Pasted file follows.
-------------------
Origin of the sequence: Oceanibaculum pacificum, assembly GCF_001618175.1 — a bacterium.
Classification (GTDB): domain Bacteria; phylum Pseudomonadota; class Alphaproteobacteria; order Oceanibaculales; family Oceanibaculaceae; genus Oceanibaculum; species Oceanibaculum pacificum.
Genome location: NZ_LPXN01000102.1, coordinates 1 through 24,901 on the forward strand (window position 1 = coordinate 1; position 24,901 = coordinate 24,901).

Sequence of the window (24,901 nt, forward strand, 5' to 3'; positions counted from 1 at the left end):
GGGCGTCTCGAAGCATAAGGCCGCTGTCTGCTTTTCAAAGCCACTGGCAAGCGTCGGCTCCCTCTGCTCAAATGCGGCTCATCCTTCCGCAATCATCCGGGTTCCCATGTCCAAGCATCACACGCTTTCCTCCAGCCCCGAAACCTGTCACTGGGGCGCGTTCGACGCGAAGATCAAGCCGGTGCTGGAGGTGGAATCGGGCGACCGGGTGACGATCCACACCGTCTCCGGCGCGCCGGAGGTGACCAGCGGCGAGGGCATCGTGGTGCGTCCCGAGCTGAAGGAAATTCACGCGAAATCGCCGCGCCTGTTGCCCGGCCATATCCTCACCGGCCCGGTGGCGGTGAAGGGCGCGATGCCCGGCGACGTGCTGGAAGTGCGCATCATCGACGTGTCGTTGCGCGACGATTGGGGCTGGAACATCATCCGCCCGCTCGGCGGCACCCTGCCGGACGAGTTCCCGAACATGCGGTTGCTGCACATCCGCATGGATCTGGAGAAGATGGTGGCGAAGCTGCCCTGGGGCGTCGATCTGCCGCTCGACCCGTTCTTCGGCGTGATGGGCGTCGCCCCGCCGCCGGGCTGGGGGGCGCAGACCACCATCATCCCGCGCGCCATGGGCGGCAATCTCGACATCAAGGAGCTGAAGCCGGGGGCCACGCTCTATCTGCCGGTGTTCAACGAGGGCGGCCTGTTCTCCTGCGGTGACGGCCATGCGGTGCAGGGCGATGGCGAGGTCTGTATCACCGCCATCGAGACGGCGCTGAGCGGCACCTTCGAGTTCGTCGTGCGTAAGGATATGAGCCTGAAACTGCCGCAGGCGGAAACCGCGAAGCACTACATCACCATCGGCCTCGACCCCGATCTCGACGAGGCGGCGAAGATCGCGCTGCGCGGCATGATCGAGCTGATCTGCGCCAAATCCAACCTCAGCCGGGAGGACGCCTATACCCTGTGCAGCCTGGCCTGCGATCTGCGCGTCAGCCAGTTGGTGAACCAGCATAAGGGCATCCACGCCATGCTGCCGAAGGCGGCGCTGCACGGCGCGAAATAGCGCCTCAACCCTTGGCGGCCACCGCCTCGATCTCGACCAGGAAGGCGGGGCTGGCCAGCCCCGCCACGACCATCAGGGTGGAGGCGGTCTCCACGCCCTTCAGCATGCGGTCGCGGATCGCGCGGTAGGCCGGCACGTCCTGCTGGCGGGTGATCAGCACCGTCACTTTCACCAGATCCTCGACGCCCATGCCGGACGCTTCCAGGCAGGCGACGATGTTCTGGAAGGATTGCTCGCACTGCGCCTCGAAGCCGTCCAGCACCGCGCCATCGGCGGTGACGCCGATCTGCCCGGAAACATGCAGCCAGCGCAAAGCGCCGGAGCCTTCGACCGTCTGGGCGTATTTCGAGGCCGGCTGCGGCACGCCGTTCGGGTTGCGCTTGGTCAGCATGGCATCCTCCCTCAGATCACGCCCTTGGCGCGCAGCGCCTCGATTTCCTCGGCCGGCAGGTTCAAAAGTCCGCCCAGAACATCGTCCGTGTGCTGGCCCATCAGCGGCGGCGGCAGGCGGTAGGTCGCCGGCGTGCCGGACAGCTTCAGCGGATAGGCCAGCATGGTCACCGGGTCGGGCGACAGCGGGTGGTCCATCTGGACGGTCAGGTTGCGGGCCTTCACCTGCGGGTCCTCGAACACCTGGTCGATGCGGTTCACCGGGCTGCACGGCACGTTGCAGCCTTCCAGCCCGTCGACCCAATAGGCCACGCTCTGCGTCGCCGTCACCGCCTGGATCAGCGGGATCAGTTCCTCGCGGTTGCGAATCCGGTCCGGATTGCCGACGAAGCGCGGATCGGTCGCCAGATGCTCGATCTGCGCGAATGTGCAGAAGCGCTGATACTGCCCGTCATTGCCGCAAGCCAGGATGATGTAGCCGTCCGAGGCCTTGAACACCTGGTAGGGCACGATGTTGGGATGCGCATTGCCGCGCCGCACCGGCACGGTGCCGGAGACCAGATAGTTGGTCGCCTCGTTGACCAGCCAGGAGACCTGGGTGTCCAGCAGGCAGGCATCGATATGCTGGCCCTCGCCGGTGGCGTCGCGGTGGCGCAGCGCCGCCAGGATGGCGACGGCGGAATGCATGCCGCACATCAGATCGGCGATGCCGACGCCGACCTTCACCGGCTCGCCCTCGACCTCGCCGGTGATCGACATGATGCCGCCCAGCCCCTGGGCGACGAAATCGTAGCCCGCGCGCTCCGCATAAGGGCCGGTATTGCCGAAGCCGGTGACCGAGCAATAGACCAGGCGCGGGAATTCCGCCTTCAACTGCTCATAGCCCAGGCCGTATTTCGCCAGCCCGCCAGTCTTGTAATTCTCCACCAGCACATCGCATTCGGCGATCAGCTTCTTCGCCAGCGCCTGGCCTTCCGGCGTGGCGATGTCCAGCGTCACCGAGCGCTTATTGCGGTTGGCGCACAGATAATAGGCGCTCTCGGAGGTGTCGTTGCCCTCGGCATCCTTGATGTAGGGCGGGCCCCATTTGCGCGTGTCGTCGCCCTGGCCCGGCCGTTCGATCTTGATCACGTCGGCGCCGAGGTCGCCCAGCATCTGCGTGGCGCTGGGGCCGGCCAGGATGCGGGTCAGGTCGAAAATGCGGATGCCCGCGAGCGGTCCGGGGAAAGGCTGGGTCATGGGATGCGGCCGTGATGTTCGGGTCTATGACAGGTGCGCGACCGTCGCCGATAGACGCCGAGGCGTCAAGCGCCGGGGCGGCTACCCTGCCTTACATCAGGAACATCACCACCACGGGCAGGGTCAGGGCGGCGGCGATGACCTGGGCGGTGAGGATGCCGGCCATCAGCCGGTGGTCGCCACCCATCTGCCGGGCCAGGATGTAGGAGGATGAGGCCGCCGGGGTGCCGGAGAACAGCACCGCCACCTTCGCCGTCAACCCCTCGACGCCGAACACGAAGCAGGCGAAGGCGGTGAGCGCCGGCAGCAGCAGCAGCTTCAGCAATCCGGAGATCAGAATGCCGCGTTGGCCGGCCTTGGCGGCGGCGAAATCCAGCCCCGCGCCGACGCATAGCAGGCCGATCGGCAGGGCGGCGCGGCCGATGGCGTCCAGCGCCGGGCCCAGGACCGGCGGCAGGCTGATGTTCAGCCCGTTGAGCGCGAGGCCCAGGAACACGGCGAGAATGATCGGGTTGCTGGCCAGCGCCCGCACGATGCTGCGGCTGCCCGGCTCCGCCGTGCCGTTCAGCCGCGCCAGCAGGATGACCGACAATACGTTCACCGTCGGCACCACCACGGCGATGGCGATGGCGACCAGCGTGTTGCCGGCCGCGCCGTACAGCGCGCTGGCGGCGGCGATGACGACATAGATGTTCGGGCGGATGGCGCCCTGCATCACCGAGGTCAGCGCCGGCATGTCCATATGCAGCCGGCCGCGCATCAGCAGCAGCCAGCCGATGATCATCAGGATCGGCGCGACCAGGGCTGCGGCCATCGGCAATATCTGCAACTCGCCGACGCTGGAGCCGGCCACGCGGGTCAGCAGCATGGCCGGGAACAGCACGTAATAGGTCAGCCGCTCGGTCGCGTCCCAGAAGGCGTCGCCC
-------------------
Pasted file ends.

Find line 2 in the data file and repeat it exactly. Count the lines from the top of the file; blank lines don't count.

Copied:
Classification (GTDB): domain Bacteria; phylum Pseudomonadota; class Alphaproteobacteria; order Oceanibaculales; family Oceanibaculaceae; genus Oceanibaculum; species Oceanibaculum pacificum.